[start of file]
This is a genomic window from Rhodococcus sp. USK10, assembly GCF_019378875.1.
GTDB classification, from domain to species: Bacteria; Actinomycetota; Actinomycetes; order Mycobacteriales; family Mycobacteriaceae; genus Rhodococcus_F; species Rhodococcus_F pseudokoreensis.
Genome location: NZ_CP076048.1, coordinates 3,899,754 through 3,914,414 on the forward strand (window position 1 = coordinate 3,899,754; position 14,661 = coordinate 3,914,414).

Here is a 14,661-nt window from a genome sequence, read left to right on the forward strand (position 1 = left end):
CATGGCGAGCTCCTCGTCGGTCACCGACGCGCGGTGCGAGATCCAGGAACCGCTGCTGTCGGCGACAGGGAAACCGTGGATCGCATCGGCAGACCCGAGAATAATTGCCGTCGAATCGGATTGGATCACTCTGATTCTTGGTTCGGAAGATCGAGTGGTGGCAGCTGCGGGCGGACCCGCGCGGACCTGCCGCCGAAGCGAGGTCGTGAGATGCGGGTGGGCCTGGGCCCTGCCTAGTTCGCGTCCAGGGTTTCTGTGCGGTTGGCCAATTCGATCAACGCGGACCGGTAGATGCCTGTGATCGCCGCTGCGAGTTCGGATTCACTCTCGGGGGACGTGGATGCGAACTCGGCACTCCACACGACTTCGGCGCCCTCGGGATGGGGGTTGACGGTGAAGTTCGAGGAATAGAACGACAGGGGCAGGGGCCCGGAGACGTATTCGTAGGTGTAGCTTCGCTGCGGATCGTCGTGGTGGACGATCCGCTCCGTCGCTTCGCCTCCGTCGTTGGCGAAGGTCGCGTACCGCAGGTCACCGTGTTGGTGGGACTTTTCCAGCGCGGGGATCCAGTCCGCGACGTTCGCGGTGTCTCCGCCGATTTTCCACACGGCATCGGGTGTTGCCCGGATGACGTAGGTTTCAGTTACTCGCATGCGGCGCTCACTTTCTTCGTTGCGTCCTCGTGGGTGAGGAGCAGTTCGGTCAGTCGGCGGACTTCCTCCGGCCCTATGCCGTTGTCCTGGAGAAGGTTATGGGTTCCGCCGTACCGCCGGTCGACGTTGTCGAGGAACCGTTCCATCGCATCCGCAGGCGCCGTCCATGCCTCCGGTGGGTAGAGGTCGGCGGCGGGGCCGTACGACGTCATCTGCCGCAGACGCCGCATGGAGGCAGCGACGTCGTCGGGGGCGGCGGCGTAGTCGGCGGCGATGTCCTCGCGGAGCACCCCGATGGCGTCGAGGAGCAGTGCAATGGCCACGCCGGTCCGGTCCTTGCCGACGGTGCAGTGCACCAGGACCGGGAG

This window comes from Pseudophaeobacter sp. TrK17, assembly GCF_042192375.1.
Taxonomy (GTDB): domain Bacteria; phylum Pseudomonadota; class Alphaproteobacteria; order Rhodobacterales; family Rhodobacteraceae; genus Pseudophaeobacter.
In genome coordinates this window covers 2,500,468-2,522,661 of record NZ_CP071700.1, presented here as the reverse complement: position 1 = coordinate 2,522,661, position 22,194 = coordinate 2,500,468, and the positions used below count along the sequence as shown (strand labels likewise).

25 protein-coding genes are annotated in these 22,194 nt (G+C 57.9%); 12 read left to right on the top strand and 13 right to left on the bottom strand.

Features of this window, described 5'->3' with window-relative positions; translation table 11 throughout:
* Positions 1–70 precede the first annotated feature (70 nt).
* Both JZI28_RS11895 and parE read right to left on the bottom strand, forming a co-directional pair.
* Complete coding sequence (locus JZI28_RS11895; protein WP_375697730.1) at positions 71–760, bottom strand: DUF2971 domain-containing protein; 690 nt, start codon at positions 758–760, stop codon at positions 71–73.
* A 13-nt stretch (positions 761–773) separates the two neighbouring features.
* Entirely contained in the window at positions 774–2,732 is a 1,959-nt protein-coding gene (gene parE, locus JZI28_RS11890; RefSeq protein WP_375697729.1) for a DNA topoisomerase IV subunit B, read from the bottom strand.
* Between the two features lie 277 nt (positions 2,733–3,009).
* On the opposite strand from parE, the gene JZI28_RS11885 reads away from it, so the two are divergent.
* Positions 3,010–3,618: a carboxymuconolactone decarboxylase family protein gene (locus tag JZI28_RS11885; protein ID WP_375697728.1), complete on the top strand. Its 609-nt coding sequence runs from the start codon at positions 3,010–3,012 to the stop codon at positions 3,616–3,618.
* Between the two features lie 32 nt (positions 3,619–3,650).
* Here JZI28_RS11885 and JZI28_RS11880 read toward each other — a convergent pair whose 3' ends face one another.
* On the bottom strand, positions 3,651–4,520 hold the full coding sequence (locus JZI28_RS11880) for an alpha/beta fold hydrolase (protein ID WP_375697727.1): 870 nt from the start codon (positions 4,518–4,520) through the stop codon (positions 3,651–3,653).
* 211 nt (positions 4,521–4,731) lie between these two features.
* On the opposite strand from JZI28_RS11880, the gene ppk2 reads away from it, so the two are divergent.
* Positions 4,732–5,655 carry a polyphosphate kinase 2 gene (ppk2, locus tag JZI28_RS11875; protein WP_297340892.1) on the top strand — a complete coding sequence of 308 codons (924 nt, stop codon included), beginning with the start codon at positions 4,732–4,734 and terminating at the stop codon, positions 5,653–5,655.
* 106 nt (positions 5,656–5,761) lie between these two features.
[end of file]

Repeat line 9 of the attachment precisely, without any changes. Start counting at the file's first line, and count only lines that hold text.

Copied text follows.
25 protein-coding genes are annotated in these 22,194 nt (G+C 57.9%); 12 read left to right on the top strand and 13 right to left on the bottom strand.